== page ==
This paper examines the various options for a new economic relationship that appears to be available at the time of opening negotiations between the European Union and the United Kingdom. Canada’s concerns with respect to an eventual Brexit are considered, as well as the political and economic considerations motivating the European Union and the United Kingdom. This paper argues that the United Kingdom has so far proposed largely constitutional options, but neglected the economic dimensions of the issues posed by Brexit. Various existing models are reviewed. In conclusion, the author argues that if the United Kingdom has no options beyond the free trade model, it would do the rest of Europe and North America a great service by negotiating an Atlantic free trade area.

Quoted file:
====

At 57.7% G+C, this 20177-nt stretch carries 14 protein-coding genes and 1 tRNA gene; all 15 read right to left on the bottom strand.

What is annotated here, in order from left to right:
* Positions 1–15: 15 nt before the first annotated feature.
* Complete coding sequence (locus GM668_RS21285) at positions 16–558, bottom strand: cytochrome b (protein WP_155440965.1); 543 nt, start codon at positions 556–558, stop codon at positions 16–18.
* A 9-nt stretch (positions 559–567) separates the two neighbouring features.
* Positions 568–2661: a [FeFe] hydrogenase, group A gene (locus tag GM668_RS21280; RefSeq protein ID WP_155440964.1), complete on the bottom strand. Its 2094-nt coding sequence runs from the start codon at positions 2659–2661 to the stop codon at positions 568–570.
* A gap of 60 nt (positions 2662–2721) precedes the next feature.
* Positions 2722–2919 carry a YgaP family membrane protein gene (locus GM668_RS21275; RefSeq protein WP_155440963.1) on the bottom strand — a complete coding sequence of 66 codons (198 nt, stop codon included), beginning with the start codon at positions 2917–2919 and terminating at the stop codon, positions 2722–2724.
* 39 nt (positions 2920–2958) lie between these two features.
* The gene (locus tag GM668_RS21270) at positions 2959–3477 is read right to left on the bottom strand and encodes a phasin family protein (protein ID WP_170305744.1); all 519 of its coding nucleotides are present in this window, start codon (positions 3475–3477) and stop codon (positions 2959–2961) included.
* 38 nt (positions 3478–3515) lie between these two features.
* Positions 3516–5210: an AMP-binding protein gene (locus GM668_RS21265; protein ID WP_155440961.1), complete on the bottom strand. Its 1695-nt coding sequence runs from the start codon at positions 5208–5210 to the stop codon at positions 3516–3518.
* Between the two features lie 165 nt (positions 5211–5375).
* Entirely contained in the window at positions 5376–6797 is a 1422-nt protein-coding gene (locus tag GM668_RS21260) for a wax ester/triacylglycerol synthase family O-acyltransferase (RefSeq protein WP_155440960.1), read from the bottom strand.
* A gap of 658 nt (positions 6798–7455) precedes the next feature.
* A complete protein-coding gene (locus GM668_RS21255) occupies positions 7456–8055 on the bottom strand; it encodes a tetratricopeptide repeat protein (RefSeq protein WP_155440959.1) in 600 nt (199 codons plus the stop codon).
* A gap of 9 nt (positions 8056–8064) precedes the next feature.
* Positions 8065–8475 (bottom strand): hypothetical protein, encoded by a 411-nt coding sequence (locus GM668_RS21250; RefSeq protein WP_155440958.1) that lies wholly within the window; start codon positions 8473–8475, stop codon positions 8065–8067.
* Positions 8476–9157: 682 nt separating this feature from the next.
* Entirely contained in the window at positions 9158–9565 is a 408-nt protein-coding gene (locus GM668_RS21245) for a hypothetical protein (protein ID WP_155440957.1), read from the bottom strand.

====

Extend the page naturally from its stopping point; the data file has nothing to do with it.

Part of Series
Brexit: The International Legal Implications is a series examining the political, economic, social and legal storm that was unleashed by the United Kingdom’s June 2016 referendum and the government’s response to it. After decades of strengthening European integration and independence, the giving of notice under article 50 of the Treaty on European Union forces the UK government and the European Union to address the complex challenge of unravelling the many threads that bind them, and to chart a new course of separation and autonomy. Brexit necessitates a deep understanding of its international law implications on both sides of the English Channel, in order to chart the stormy seas of negotiating and advancing beyond separation. The paper series features international law practitioners and academics from the United Kingdom, Canada, the United States and Europe, explaining the challenges that need to be addressed in the diverse fields of trade, financial services, insolvency, intellectual property, environment and human rights.